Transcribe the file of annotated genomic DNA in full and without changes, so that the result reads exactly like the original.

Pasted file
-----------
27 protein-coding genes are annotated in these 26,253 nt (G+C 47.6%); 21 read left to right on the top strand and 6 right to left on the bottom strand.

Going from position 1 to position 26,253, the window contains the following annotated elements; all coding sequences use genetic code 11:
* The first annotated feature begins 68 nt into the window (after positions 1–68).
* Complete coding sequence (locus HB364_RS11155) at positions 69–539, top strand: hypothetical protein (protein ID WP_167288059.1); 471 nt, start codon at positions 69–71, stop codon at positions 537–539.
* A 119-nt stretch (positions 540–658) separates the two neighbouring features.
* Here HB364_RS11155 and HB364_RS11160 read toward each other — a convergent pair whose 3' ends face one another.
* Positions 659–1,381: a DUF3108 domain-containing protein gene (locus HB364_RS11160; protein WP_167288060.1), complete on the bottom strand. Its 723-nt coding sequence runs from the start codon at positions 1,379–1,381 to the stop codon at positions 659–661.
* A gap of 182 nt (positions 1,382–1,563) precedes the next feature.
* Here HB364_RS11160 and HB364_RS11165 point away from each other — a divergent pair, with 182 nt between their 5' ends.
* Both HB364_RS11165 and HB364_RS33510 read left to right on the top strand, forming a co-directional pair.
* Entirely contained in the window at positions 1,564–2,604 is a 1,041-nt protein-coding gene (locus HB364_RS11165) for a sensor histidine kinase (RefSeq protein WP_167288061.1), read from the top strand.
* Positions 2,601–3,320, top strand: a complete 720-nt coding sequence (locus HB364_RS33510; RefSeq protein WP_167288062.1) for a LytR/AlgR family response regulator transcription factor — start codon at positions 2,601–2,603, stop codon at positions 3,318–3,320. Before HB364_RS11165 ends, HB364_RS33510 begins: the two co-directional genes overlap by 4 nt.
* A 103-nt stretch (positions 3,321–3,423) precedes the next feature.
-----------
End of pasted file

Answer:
27 protein-coding genes are annotated in these 26,253 nt (G+C 47.6%); 21 read left to right on the top strand and 6 right to left on the bottom strand.

Going from position 1 to position 26,253, the window contains the following annotated elements; all coding sequences use genetic code 11:
* The first annotated feature begins 68 nt into the window (after positions 1–68).
* Complete coding sequence (locus HB364_RS11155) at positions 69–539, top strand: hypothetical protein (protein ID WP_167288059.1); 471 nt, start codon at positions 69–71, stop codon at positions 537–539.
* A 119-nt stretch (positions 540–658) separates the two neighbouring features.
* Here HB364_RS11155 and HB364_RS11160 read toward each other — a convergent pair whose 3' ends face one another.
* Positions 659–1,381: a DUF3108 domain-containing protein gene (locus HB364_RS11160; protein WP_167288060.1), complete on the bottom strand. Its 723-nt coding sequence runs from the start codon at positions 1,379–1,381 to the stop codon at positions 659–661.
* A gap of 182 nt (positions 1,382–1,563) precedes the next feature.
* Here HB364_RS11160 and HB364_RS11165 point away from each other — a divergent pair, with 182 nt between their 5' ends.
* Both HB364_RS11165 and HB364_RS33510 read left to right on the top strand, forming a co-directional pair.
* Entirely contained in the window at positions 1,564–2,604 is a 1,041-nt protein-coding gene (locus HB364_RS11165) for a sensor histidine kinase (RefSeq protein WP_167288061.1), read from the top strand.
* Positions 2,601–3,320, top strand: a complete 720-nt coding sequence (locus HB364_RS33510; RefSeq protein WP_167288062.1) for a LytR/AlgR family response regulator transcription factor — start codon at positions 2,601–2,603, stop codon at positions 3,318–3,320. Before HB364_RS11165 ends, HB364_RS33510 begins: the two co-directional genes overlap by 4 nt.
* A 103-nt stretch (positions 3,321–3,423) precedes the next feature.